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The Digital Skeptic: Apple Saw Truth About Making iPhone 5 a Credit Card

NEW YORK ( MainStreet) -- While Apple (AAPL - Get Report) skipped actual mobile payments in its Wednesday rollout of the iPhone 5, smartphone makers such as Google (GOOG - Get Report) and Samsung are workin' it hard to have their gear play the role of credit cards. Apps such as Google Wallet and other near-field communications technologies are sneaking into phones including the Galaxy S III and HTC EVO as well as several BlackBerry (RIMM) devices.

The ridiculously thin and fast iPhone 5 boasts a blazingly powerful processor that supports an upgraded iOS 6 with Passbook, a centralized coupon and ticket service, improved Siri voice control for commerce apps and business-oriented mapping features.

It's easy to see the dollars phone makers lust after. Electronically brokered transactions, a la Visa (V - Get Report), MasterCard (MA - Get Report) or bank transfers grossed up to a simply massive $34 trillion last year. That according to National Automated Clearinghouse Association, the industry trade group for the business of moving money via networks.

To put that in perspective: It's the gross domestic product of the U.S. roughly twice over.

The total take for electronics transfer can vary, but prices are steep. Banks levy double-digit fees for funds transfer, and the swipe fees, equipment costs, interchange and discount charges suck more than a few percentage points out of every MasterCard, Visa or American Express (AXP) transaction. Even new age, nominally cheap fund transaction services such as San Francisco-based Square, which allow any iPhone to accept credit cards, still charge a stiff 2.75% per transaction.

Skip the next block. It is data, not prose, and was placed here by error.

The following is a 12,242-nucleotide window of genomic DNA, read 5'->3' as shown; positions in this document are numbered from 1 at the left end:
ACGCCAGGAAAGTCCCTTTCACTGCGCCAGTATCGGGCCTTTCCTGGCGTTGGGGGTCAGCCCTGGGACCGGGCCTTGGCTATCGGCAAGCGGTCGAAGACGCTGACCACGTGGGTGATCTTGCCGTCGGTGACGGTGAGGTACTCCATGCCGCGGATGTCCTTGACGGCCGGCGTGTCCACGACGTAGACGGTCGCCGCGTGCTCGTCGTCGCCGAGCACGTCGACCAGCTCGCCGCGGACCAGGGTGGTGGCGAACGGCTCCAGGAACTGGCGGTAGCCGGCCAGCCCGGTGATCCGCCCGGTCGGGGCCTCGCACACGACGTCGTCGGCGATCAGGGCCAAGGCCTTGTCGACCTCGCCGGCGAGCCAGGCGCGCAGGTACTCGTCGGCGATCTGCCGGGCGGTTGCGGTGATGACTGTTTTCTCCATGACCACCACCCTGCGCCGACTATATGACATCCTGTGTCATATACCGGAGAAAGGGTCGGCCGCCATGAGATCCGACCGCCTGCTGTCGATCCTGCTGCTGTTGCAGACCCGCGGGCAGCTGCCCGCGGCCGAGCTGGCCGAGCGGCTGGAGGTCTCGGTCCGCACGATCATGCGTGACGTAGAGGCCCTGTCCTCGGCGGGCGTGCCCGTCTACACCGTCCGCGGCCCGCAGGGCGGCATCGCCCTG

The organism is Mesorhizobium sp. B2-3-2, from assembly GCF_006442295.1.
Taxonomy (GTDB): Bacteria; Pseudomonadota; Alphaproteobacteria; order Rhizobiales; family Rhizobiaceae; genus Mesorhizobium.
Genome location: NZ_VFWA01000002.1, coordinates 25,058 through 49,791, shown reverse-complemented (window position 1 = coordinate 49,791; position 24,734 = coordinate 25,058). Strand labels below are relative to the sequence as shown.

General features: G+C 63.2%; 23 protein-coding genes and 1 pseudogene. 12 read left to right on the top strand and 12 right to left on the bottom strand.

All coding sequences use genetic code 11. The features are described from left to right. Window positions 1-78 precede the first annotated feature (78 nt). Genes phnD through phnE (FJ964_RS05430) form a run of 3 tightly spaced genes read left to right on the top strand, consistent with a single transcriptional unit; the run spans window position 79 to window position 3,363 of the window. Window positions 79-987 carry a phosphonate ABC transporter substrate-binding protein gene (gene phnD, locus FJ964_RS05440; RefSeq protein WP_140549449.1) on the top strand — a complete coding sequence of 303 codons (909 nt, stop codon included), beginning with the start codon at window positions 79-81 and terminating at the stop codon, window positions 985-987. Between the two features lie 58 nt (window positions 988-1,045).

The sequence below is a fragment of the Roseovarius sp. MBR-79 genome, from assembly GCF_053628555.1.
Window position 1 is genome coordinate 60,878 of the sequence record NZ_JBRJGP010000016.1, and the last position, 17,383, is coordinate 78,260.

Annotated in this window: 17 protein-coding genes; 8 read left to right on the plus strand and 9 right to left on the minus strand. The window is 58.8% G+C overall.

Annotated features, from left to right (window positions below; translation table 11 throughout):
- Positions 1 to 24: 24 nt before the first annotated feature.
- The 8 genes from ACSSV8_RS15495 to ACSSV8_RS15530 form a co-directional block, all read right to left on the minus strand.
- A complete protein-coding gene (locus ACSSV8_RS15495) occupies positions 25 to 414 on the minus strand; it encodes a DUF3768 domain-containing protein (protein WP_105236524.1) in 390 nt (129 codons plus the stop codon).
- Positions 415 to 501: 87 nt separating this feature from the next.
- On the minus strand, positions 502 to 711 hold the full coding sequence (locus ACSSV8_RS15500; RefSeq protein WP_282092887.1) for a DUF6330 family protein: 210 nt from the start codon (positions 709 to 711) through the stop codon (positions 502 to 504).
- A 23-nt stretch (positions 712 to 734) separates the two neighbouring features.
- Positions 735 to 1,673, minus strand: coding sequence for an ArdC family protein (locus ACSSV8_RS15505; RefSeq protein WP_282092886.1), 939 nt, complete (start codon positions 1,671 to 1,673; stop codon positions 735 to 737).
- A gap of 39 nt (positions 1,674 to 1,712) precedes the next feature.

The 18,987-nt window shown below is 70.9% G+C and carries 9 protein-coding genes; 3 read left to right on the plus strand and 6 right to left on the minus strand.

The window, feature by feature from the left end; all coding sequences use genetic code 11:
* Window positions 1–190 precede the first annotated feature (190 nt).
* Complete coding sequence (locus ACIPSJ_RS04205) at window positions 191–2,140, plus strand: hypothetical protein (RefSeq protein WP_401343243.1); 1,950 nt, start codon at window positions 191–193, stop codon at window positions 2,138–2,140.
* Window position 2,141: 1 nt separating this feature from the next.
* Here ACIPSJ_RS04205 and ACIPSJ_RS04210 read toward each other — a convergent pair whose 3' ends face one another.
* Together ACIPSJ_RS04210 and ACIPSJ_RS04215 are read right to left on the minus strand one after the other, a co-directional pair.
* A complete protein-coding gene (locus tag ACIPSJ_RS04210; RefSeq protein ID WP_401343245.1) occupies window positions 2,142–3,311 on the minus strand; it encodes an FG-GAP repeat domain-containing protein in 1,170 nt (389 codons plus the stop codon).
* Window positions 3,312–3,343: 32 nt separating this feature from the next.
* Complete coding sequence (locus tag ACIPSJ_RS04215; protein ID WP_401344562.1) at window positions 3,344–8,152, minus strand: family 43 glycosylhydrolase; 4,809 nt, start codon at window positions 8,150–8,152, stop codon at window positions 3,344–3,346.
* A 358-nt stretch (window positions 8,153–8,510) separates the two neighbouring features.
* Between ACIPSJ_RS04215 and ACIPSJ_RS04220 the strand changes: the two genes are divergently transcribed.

The issue is that the young turks of moving money electronically on networks know the real truth.

"The financial network is just a network," Ben Milne, the founder of Dwolla, told me recently. "Moving money on it is not as complex and expensive as those who currently move it want you to believe."

It's still a network, stupid
Milne explained to me -- patiently, I might add; this is complex stuff -- how his ultra-low-cost financial transaction services company, based in Des Moines, Iowa, bypasses something called the Automated Clearinghouse network. The ACH dates from the 1970s and is what traditional financial institutions tend to use to move money. Instead, he has adapted how the financial network's large companies themselves used to move funds internally.

And the savings for moving cash are staggering.

Dwolla takes no stiff fees and asks for no percentage cut of the action. There is no cost for equipment. In fact, there can be no costs at all. Transactions of less than $10 are free. Above that, it's 25 cents each. Not 25%. Just a flat fee of 25 cents per transaction!

Even at these dirt-low rates, Milne's Dwolla is making major wampum. As of April, it reports 100,000 users and 15,000 Dwolla-associated merchants. And when I test the system, it definitely works. The company recently locked down $5 million in funding from backers such as Union Square Ventures and A-Grade Investments. (That's the one with Ashton Kutcher's money.)

"We now have the resources to fully explore this new approach to moving money," Milne says.

A fraction of a penny for your thoughts
And here we go again, friends, looking at yet another market taking a fatal digital bullet. Dwolla is is making a heck of case that digital funds transfers on a network are just like digital music, books and legal expertise on a network -- nothing more than commodities nobody can charge much for.

So the lucrative fees smartphone makers are betting on probably will not materialize.

Which, by the way is the M.O. at Apple. Even Apple partisans such as the Apple Insider blog openly agree digital content services such as iTunes are essentially break-even affairs for Apple. That means that when iCashRegister or iMoney or whatever it winds up being called goes live, it will probably be just another digital content loss-leader to drive the sale of iPhones, iPads and iPods.

"It just is not that hard getting money from one person to another," Milne say. "It's a simple thing."
This commentary comes from an independent investor or market observer as part of TheStreet guest contributor program. The views expressed are those of the author and do not necessarily represent the views of TheStreet or its management.

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